With move to Crerar, new computer lab encourages interactive environment

The new CSIL features four separate labs, each equipped with 20 new computers, whiteboards, and projectors.

By Molly Becker

Previously known as the MacLab in the basement of the Regenstein Library, the newly renovated and renamed Computer Science Instructional Laboratory (CSIL) has set up shop in the first floor of Crerar Library.

CSIL officially opened September 30, just 18 months after the idea for a new space was first broached in May 2012. It features four separate labs, each equipped with 20 new computers, whiteboards, and projectors, with a layout designed to allow instructors to easily interact with their students. According to Director of CSIL William Sterner, the size of each computer science class that uses the lab would ideally be 20 students for better instructor-student interactions, but the walls can retract to combine two lab spaces for larger classes. Two workgroups of six computers are also located outside of the main labs so students can use them while classes are taking place.

The idea for a new lab space was born out of a collaboration between the College, the Computer Science Department, and Crerar Library to better accommodate a growing computer science program. Enrollment in the program has increased by 20 percent this year after nearly tripling between 2009 and 2013, Sterner said.

CSIL, like the old MacLab, is open to all University members and is staffed by undergraduate student tutors, who are available to help students and faculty use the four labs. However, it has slightly different hours from Crerar: while Crerar opens at 8 a.m., CSIL opens at 9 a.m. weekdays, 10 a.m. on Saturday, and noon on Sunday.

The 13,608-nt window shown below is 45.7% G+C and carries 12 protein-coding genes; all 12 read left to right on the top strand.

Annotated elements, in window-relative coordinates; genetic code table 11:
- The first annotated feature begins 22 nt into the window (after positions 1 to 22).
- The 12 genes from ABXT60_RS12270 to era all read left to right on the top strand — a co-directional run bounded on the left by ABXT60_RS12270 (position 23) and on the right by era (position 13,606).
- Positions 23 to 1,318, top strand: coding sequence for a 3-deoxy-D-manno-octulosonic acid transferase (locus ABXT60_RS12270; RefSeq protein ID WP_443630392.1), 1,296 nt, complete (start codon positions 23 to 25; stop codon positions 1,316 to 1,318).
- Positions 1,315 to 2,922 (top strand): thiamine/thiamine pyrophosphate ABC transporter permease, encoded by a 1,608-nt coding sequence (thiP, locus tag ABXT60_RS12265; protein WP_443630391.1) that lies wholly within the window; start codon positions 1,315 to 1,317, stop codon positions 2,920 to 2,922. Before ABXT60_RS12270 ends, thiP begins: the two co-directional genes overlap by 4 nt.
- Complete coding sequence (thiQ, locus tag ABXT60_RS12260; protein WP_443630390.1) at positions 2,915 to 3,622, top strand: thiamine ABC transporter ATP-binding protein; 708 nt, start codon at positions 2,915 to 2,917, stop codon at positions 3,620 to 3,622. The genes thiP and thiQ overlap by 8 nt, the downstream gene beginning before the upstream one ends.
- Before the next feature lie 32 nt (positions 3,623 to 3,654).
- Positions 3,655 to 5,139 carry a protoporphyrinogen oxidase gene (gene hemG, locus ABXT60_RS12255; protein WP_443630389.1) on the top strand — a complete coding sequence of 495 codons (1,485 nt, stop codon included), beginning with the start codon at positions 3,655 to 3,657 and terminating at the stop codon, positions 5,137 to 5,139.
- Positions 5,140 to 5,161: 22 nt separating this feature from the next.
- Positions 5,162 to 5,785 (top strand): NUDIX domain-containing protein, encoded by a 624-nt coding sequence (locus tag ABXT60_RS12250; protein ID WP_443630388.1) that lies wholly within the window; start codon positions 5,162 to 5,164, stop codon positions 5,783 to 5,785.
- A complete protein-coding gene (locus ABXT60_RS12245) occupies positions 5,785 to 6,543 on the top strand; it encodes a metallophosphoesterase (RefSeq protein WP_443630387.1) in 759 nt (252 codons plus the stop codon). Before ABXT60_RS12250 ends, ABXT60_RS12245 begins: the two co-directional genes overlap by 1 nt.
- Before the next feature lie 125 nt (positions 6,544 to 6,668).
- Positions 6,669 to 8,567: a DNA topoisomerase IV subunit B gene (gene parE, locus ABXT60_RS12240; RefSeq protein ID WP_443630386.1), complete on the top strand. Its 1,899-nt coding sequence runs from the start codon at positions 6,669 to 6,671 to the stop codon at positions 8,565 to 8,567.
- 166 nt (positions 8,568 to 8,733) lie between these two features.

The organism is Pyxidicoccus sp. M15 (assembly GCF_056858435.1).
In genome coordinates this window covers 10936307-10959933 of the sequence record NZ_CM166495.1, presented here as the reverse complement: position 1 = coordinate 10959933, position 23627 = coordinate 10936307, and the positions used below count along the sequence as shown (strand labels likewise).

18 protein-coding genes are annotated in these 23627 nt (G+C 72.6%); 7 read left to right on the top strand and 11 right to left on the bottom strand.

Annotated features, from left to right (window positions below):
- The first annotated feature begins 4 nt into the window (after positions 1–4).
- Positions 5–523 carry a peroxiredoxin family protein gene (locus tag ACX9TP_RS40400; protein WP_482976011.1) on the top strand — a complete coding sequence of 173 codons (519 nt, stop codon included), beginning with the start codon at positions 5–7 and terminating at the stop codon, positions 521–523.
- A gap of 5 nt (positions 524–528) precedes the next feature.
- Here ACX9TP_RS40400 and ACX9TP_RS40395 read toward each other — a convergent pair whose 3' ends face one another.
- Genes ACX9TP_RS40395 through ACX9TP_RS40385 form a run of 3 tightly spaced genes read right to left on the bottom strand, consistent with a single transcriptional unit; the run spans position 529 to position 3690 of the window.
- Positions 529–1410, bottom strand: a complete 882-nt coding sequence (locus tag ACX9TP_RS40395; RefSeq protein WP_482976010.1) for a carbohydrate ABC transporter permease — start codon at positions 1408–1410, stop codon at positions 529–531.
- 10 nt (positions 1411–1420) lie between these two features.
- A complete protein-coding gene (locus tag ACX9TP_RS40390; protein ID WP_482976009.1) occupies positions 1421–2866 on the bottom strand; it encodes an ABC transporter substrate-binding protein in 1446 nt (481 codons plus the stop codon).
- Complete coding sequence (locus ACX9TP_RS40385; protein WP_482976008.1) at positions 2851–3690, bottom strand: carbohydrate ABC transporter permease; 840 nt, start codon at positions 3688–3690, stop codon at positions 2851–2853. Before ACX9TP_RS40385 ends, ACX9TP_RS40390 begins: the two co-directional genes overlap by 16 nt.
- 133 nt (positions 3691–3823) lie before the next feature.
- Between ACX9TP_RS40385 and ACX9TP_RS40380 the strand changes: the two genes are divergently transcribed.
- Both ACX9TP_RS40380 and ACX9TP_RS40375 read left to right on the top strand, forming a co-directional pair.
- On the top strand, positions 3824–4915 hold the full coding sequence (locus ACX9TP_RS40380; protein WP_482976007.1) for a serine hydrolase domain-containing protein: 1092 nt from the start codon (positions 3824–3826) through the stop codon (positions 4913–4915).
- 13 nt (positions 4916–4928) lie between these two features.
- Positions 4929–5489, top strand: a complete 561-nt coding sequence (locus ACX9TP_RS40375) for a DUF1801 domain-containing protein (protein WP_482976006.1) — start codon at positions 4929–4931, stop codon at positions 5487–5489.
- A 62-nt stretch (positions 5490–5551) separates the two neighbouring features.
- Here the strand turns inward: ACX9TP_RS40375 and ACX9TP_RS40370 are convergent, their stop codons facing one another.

“It is part of our mission to be available and able to help anybody with any need they have,” Sterner said. “We are dedicated to making sure people can get help.”

In addition to providing assistance to lab users, the tutors will teach “mini courses” about various computing topics, like using a UNIX operating system or programming with MATLAB. These courses are usually held four or five times each quarter for members of the University community.

Heavy construction was minimized during the move to Crerar, thanks to walls that could easily pop into place, according to Barbara Kern, co-director for science libraries. This allowed the library to remain completely functional and open during construction this past summer.

“It started, it happened, it opened on time. It was just one of those projects that was the perfect project,” she said. “We were very lucky.”

Students accustomed to the quietness of Crerar may be worried that the addition of CSIL to the first floor and the interactive nature of the space may be too disruptive. However, Kern reassured students that Crerar’s famously quiet environment will still be maintained on the second and third floors.

“The first floor is more of an action area, a conversation area,” she said. “That’s a change for us, but it’s a good change and we welcome it.”